The 2020 Covid-19 lockdowns had people either cooking elaborate meals (think Butter Chicken, Prawn Biryani, and Malai Kofta) or restricting their food intake to lose weight, says Rocky Maharjan, nutritionist and trainer who is passionate about body building. Some turned to food for comfort while others wanted to fit into a dress that had always been a little too tight. But food, says Maharjan, is meant to nourish and help your body function at its best.
“This time when you are stuck at home again, reevaluate your relationship with food. Let it be your key to wellness,” he says.
What Maharjan means is you should use food as a tool to lead a healthy life and not take your equation with it to extremes—where it’s either your best friend or your worst enemy. The key it to be conscious of what you are eating and better understanding your bodies’ requirements.
Bhupal Baniya, nutritionist at Nepal Police Hospital, says most people started taking nutritional supplements during the pandemic. While there’s definitely an upside to popping zinc tablets and sucking on Vitamin C lozenges, you could just as easily get these essential nutrients from food. That way, he says, you don’t run the risk of any kind of toxicity.
“Most people choose quick meals. They use food to satiate their taste buds and nutrition is the last thing on their minds,” say Baniya, adding it would be a good idea to educate yourself a little about food and strive to eat nutritious meals that are filling as well.
If there’s one thing Covid-19 has taught us it’s the importance of good health. And a sure shot way to stay healthy is to ensure you are eating right. The old adage ‘you are what you eat’ couldn’t be truer since the trillions of cells in your body need a constant supply of nutrients for optimal functioning. Food affects these cells and, by extension, your overall health, sleeping habits, brain function, energy levels and mood.
Maharjan recommends eating fresh, homemade and seasonal food, keeping your medical conditions, if you have any, in mind. Eating in moderation and not staying away from certain food groups are also crucial if you want to stay fit and healthy.
A comprehensive vegetarian diet plan prepared by experts at Danphe Care, a Kathmandu-based healthcare management company. Danphe Care has been providing medical consultations to Covid-19 patients under home isolation. Kabin Maleku, program coordinator, says they are focusing on a holistic approach to Covid care and, for that, the right diet plays an important role. A vegetarian version of the diet plan is also available upon request.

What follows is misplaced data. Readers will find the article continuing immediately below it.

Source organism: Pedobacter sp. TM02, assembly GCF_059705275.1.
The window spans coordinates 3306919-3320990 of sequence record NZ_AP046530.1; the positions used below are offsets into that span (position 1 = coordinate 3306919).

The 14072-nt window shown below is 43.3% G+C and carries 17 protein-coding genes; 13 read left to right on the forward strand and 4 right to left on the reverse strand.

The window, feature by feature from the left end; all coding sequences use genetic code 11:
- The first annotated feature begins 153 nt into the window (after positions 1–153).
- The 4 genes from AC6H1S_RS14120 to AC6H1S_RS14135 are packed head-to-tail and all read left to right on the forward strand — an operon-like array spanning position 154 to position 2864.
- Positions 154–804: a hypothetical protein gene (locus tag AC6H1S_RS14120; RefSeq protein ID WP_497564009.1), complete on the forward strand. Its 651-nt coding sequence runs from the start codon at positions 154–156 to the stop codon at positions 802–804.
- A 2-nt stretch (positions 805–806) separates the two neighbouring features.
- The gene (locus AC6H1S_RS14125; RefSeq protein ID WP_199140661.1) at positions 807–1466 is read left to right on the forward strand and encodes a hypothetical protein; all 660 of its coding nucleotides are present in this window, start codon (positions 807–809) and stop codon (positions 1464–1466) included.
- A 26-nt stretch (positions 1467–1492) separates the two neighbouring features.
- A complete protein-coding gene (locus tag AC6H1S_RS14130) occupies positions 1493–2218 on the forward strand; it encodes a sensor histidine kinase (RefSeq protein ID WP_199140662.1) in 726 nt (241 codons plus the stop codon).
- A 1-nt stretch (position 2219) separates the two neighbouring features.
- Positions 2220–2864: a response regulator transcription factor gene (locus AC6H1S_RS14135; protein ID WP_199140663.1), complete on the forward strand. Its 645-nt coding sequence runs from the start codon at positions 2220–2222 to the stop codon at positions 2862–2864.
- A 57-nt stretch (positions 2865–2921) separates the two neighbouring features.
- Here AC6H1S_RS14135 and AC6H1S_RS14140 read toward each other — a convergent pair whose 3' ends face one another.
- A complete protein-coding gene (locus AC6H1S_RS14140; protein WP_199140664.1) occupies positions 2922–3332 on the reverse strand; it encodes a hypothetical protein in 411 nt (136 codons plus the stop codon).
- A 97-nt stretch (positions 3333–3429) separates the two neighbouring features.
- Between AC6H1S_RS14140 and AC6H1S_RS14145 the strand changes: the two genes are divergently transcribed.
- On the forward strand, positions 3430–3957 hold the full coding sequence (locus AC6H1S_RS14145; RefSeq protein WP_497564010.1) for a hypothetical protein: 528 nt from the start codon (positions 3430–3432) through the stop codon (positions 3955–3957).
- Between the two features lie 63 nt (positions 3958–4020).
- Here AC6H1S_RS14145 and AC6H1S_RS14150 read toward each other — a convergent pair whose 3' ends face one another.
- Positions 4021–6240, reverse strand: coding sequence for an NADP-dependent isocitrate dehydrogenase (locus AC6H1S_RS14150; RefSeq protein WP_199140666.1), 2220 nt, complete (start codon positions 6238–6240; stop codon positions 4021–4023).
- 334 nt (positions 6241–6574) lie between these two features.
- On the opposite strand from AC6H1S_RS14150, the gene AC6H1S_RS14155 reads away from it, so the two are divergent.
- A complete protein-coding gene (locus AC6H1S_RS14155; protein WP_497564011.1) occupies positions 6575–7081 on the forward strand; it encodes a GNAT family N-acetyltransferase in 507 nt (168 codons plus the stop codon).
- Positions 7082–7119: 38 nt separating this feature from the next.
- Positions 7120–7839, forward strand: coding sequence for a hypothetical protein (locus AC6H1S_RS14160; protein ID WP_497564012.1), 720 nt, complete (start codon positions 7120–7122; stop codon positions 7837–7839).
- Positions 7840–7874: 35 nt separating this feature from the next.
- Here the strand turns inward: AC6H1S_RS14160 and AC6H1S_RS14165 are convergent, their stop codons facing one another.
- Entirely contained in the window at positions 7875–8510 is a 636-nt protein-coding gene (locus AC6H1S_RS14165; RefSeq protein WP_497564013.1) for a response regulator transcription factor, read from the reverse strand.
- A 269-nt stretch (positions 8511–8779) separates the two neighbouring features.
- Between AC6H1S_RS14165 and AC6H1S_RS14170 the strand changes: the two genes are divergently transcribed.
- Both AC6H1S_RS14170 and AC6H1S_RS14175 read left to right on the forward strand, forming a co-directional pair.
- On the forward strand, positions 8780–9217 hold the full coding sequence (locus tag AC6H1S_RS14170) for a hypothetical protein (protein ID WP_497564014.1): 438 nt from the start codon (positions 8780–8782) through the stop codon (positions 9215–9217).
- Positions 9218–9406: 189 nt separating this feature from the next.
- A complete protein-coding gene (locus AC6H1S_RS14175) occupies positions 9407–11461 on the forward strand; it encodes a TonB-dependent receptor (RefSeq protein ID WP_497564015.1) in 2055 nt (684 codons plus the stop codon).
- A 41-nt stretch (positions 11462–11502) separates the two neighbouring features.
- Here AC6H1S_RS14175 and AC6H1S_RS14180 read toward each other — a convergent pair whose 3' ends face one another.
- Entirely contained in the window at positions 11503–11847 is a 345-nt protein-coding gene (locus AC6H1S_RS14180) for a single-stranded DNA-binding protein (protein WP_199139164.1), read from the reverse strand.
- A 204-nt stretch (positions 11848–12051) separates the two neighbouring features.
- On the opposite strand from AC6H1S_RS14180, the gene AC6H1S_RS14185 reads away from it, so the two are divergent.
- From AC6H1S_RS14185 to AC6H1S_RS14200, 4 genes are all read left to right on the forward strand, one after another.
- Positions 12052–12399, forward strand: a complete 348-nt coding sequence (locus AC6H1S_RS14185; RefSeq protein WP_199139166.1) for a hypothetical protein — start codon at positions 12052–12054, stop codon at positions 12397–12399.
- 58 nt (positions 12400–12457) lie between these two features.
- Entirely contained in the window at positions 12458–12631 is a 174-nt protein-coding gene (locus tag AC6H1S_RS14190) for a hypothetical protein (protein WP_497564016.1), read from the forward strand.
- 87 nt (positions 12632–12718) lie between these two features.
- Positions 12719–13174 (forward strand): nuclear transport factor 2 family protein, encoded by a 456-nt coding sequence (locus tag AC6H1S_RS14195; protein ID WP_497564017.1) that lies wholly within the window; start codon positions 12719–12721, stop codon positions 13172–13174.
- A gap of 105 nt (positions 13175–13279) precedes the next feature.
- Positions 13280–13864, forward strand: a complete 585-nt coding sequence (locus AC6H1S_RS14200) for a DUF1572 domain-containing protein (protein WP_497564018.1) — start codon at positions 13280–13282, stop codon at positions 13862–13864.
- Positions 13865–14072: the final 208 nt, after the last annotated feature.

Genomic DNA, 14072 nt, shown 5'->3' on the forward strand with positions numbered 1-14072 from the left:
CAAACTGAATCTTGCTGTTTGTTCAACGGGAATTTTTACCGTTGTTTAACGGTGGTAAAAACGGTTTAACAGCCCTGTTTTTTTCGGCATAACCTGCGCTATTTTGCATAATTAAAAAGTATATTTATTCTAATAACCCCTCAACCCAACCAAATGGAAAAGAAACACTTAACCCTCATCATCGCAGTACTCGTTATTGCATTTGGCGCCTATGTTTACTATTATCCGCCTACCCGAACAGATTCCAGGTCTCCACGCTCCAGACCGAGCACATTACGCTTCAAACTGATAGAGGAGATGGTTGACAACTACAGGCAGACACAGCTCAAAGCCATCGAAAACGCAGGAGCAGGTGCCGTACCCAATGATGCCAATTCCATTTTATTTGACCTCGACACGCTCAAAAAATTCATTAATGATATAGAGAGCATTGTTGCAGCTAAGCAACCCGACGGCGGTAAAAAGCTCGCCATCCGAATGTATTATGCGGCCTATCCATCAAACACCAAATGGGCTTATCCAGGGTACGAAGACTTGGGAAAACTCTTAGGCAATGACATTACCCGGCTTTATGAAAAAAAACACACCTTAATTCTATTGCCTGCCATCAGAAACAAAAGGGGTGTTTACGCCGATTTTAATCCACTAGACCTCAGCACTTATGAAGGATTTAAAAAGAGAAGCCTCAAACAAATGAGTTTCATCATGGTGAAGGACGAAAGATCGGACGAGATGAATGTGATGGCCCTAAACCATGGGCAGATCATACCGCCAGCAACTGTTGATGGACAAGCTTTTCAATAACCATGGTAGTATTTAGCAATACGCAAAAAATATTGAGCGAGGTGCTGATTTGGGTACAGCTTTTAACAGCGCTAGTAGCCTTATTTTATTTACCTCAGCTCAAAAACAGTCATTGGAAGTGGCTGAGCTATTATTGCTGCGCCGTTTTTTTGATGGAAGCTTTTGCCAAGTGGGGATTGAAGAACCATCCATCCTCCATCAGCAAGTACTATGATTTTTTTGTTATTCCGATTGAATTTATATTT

We indulged in copious amounts of turmeric lattes and masala teas during the pandemic. PM Oli even said besar pani could be our savior from the pandemic, a scientifically dubious claim. But herbs and spices do have tons of other health benefits. What’s good about Nepali kitchens, says nutritionist Baniya, is that we already use these goodness-rich spices in our food. You could also tweak your cooking methods to include a variety of spices and condiments.
“Herbs and spices have medicinal properties that help prevent many illnesses and inflammatory conditions,” says Baniya. But just because something is good doesn’t mean you should consume large quantities of it. For instance, excess besar pani could potentially lead to liver problems.
“Most people know only about the benefits of including certain things in their diets. You should also understand how much is enough,” he says.
As it is summer and the days are getting hotter, it’s best to consume warming spices in moderation, advises Dr Rishi Ram Koirala, ayurvedic physician who has been practicing for four decades.
“I recommend you chew five to six pods of black pepper daily as well as have raw onions with Himalayan pink salt,” he says. These, he explains, have anti-microbial properties and destroy mucous.
But a strong immune system is as much a result of eating a balanced diet as it is about giving your body a boost with specific immune-strengthening ingredients like turmeric, ginger, garlic and fenugreek.
Dietician Priyanka Sainju, who works at B&B Hospital in Gwarko, Lalitpur, and at Vatsalya Natural IVF in Naxal, Kathmandu, recommends eating a variety of fruits and vegetables daily. This, she says, is something we all know but also something we all neglect as well.
“I can’t stress the importance of having at least two servings of fruits and vegetables a day. They provide vitamins and minerals the body needs. If macros—carbs, proteins, and fats—are the building blocks of your body, essential nutrients are what convert food to energy, repair cellular damage, and keep your bones, muscles, heart, and brain functioning properly,” she says.
The dietician also suggests abstaining from fried, greasy food and instead opting for whole foods, as close to their natural states as possible.
Additionally, nutritionist Baniya advices not consuming milk tea immediately before or after meals as well as not eating those things that cause oxidative stress, which is harmful to the body. (A diet rich in fat, sugar, and processed food causes oxidative stress.)
But wellness in these difficult times has to also go beyond healthy eating, says Dr Koirala who is also the director of Ayurveda Health Home, an alternative and holistic health service. He says there are a few basic things you should practice.
First, he recommends oil pulling, an Ayurvedic practice that draws toxins out of your body. All you need to do is take a tablespoon of oil in your mouth and swish it around for five minutes before spitting it out. This lessens your body’s viral load, says Dr Koirala. He advises rinsing your mouth with warm salt water immediately after and following up by drinking lemon water. Dr Koirala recommends consuming the juice of three lemons a day.
“For overall health and wellness, you must learn to manage stress as well. Stress lowers immunity and makes you susceptible to various diseases,” concludes Dr Koirala.